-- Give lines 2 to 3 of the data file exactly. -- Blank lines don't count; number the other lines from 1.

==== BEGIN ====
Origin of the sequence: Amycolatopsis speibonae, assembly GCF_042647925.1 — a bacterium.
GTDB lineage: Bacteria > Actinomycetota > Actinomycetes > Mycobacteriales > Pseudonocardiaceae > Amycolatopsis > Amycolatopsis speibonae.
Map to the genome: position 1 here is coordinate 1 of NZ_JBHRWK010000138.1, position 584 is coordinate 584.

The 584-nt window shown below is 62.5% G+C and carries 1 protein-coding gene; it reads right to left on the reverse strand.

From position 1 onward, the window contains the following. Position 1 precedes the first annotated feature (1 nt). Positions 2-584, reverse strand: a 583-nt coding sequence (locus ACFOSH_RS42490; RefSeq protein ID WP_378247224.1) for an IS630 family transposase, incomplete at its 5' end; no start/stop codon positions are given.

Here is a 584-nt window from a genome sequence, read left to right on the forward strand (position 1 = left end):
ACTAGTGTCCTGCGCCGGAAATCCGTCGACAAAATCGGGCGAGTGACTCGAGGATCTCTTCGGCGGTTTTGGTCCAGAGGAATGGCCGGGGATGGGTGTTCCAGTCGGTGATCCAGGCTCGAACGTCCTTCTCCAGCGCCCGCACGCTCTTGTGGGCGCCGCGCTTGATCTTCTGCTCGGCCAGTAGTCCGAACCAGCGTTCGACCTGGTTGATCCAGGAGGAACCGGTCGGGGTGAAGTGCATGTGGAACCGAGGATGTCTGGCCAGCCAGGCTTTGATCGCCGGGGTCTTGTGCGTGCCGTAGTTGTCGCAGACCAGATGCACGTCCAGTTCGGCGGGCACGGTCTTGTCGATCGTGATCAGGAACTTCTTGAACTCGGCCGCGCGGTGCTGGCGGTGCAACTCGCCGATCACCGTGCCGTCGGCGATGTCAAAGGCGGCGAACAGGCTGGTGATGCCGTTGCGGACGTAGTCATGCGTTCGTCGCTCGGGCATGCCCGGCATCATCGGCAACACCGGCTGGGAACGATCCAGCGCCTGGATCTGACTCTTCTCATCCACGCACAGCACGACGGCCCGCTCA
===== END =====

GTDB lineage: Bacteria > Actinomycetota > Actinomycetes > Mycobacteriales > Pseudonocardiaceae > Amycolatopsis > Amycolatopsis speibonae.
Map to the genome: position 1 here is coordinate 1 of NZ_JBHRWK010000138.1, position 584 is coordinate 584.